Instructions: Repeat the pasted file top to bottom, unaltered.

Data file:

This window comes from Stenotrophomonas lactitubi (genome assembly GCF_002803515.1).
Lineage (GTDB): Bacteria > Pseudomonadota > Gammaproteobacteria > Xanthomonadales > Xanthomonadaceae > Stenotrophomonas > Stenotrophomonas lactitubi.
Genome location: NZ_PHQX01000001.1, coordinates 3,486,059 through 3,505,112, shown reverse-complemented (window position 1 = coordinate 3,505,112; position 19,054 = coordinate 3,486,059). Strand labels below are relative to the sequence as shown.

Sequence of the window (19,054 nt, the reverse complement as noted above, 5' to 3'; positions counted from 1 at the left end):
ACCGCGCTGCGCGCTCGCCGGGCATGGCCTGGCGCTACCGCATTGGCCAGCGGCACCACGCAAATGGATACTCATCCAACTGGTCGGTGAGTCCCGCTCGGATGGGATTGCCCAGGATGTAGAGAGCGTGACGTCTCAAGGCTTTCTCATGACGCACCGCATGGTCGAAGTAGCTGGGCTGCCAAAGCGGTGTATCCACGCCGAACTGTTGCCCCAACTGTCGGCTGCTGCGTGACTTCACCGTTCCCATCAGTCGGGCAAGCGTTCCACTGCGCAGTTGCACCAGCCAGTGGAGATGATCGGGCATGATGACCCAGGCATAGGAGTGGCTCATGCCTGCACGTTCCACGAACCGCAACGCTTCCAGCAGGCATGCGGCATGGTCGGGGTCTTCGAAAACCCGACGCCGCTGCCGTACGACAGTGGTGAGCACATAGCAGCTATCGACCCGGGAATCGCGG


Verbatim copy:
This window comes from Stenotrophomonas lactitubi (genome assembly GCF_002803515.1).
Lineage (GTDB): Bacteria > Pseudomonadota > Gammaproteobacteria > Xanthomonadales > Xanthomonadaceae > Stenotrophomonas > Stenotrophomonas lactitubi.
Genome location: NZ_PHQX01000001.1, coordinates 3,486,059 through 3,505,112, shown reverse-complemented (window position 1 = coordinate 3,505,112; position 19,054 = coordinate 3,486,059). Strand labels below are relative to the sequence as shown.

Sequence of the window (19,054 nt, the reverse complement as noted above, 5' to 3'; positions counted from 1 at the left end):
ACCGCGCTGCGCGCTCGCCGGGCATGGCCTGGCGCTACCGCATTGGCCAGCGGCACCACGCAAATGGATACTCATCCAACTGGTCGGTGAGTCCCGCTCGGATGGGATTGCCCAGGATGTAGAGAGCGTGACGTCTCAAGGCTTTCTCATGACGCACCGCATGGTCGAAGTAGCTGGGCTGCCAAAGCGGTGTATCCACGCCGAACTGTTGCCCCAACTGTCGGCTGCTGCGTGACTTCACCGTTCCCATCAGTCGGGCAAGCGTTCCACTGCGCAGTTGCACCAGCCAGTGGAGATGATCGGGCATGATGACCCAGGCATAGGAGTGGCTCATGCCTGCACGTTCCACGAACCGCAACGCTTCCAGCAGGCATGCGGCATGGTCGGGGTCTTCGAAAACCCGACGCCGCTGCCGTACGACAGTGGTGAGCACATAGCAGCTATCGACCCGGGAATCGCGG